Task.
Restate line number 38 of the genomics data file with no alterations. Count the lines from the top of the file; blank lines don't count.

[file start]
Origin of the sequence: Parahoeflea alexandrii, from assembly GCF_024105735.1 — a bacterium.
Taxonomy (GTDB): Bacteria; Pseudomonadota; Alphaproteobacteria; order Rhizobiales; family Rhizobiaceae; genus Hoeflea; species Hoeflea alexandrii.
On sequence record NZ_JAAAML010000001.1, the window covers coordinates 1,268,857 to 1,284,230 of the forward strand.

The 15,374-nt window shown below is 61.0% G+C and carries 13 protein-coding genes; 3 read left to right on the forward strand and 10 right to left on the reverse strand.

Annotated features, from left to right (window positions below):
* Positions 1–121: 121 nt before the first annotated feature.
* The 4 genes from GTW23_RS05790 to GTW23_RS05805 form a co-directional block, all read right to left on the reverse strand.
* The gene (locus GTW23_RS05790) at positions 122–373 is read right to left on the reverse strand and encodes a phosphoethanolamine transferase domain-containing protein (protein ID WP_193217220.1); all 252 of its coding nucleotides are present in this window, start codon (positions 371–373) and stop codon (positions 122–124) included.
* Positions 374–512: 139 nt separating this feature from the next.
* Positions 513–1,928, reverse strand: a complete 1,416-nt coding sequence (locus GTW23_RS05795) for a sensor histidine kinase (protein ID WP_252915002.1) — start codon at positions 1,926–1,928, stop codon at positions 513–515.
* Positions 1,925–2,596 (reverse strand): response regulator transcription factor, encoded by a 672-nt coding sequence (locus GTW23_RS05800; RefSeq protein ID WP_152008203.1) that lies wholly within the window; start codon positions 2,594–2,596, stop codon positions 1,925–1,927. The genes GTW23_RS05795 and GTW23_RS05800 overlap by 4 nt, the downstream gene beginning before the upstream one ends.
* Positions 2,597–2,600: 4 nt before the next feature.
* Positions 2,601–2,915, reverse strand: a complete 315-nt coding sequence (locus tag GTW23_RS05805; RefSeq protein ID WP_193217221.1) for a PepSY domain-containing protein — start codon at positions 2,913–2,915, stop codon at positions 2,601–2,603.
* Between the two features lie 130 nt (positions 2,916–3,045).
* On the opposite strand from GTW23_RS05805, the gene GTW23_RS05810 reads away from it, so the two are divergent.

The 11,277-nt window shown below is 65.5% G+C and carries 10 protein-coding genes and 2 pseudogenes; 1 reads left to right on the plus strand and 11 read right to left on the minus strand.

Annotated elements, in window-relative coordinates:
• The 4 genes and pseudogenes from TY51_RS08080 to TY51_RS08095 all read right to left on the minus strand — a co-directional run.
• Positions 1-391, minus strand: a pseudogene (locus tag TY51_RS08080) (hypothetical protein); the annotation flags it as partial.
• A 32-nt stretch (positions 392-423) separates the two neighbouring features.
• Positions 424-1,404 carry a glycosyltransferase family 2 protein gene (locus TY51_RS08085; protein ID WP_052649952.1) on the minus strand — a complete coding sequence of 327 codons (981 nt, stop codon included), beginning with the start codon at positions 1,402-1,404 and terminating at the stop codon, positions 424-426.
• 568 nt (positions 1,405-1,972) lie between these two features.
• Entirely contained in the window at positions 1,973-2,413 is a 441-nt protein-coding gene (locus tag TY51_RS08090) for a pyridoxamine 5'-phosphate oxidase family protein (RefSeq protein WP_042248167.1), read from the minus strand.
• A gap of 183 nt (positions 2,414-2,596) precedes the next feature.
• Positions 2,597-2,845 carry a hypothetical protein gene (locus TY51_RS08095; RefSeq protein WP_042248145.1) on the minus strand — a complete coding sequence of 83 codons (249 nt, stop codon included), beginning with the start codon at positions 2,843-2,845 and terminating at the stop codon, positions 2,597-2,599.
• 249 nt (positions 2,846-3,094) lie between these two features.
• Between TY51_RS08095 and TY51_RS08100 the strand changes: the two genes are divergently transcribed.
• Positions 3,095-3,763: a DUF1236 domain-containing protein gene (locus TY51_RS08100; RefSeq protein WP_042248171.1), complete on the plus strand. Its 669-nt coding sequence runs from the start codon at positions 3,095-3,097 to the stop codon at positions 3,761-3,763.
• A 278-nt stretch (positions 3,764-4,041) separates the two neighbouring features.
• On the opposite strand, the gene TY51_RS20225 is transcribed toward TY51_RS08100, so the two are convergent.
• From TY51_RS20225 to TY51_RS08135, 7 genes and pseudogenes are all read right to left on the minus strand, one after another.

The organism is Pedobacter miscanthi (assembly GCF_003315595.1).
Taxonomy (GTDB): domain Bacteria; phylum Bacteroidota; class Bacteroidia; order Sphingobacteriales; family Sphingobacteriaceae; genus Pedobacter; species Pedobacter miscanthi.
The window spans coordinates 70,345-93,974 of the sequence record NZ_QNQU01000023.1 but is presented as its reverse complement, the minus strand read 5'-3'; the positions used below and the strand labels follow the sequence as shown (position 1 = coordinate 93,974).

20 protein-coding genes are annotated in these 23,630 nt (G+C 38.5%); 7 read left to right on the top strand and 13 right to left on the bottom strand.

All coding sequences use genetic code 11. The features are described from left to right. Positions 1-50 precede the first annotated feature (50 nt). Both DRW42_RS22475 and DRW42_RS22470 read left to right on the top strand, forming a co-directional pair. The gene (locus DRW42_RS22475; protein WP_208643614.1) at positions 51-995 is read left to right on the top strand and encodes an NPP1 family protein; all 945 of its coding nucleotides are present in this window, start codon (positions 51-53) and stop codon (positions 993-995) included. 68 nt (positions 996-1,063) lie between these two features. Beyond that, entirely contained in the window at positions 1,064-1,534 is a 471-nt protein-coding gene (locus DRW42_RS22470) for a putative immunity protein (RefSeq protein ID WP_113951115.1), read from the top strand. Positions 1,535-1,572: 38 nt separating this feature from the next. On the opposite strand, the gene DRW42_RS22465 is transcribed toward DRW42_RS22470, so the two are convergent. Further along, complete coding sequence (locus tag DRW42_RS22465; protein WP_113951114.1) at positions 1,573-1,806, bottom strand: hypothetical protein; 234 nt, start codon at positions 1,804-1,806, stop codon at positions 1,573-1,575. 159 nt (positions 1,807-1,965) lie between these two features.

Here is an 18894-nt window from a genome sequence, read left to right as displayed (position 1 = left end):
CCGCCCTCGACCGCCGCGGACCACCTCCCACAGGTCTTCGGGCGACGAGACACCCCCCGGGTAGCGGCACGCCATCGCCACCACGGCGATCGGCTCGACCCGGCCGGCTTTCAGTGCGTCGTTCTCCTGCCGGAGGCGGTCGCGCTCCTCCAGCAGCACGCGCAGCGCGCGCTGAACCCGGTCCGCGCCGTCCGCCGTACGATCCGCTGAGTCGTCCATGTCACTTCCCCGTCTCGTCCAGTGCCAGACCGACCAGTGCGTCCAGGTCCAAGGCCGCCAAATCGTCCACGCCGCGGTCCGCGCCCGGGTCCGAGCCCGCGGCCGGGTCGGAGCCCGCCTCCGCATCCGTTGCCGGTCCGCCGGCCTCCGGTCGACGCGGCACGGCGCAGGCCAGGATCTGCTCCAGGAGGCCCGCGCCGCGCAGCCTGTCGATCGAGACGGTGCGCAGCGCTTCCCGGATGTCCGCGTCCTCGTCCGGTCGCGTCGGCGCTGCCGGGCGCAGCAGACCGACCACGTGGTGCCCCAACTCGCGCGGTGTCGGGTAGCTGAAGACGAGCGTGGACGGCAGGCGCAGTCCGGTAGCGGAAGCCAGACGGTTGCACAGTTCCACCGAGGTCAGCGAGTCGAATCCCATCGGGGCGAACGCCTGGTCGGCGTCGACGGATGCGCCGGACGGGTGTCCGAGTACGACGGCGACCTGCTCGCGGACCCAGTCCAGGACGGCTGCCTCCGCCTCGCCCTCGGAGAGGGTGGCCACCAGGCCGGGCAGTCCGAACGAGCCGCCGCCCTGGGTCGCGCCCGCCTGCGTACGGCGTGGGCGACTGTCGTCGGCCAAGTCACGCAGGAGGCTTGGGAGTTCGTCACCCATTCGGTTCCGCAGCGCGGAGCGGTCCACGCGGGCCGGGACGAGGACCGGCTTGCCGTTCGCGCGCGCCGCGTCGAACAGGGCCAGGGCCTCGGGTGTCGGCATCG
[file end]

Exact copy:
CCGCCCTCGACCGCCGCGGACCACCTCCCACAGGTCTTCGGGCGACGAGACACCCCCCGGGTAGCGGCACGCCATCGCCACCACGGCGATCGGCTCGACCCGGCCGGCTTTCAGTGCGTCGTTCTCCTGCCGGAGGCGGTCGCGCTCCTCCAGCAGCACGCGCAGCGCGCGCTGAACCCGGTCCGCGCCGTCCGCCGTACGATCCGCTGAGTCGTCCATGTCACTTCCCCGTCTCGTCCAGTGCCAGACCGACCAGTGCGTCCAGGTCCAAGGCCGCCAAATCGTCCACGCCGCGGTCCGCGCCCGGGTCCGAGCCCGCGGCCGGGTCGGAGCCCGCCTCCGCATCCGTTGCCGGTCCGCCGGCCTCCGGTCGACGCGGCACGGCGCAGGCCAGGATCTGCTCCAGGAGGCCCGCGCCGCGCAGCCTGTCGATCGAGACGGTGCGCAGCGCTTCCCGGATGTCCGCGTCCTCGTCCGGTCGCGTCGGCGCTGCCGGGCGCAGCAGACCGACCACGTGGTGCCCCAACTCGCGCGGTGTCGGGTAGCTGAAGACGAGCGTGGACGGCAGGCGCAGTCCGGTAGCGGAAGCCAGACGGTTGCACAGTTCCACCGAGGTCAGCGAGTCGAATCCCATCGGGGCGAACGCCTGGTCGGCGTCGACGGATGCGCCGGACGGGTGTCCGAGTACGACGGCGACCTGCTCGCGGACCCAGTCCAGGACGGCTGCCTCCGCCTCGCCCTCGGAGAGGGTGGCCACCAGGCCGGGCAGTCCGAACGAGCCGCCGCCCTGGGTCGCGCCCGCCTGCGTACGGCGTGGGCGACTGTCGTCGGCCAAGTCACGCAGGAGGCTTGGGAGTTCGTCACCCATTCGGTTCCGCAGCGCGGAGCGGTCCACGCGGGCCGGGACGAGGACCGGCTTGCCGTTCGCGCGCGCCGCGTCGAACAGGGCCAGGGCCTCGGGTGTCGGCATCG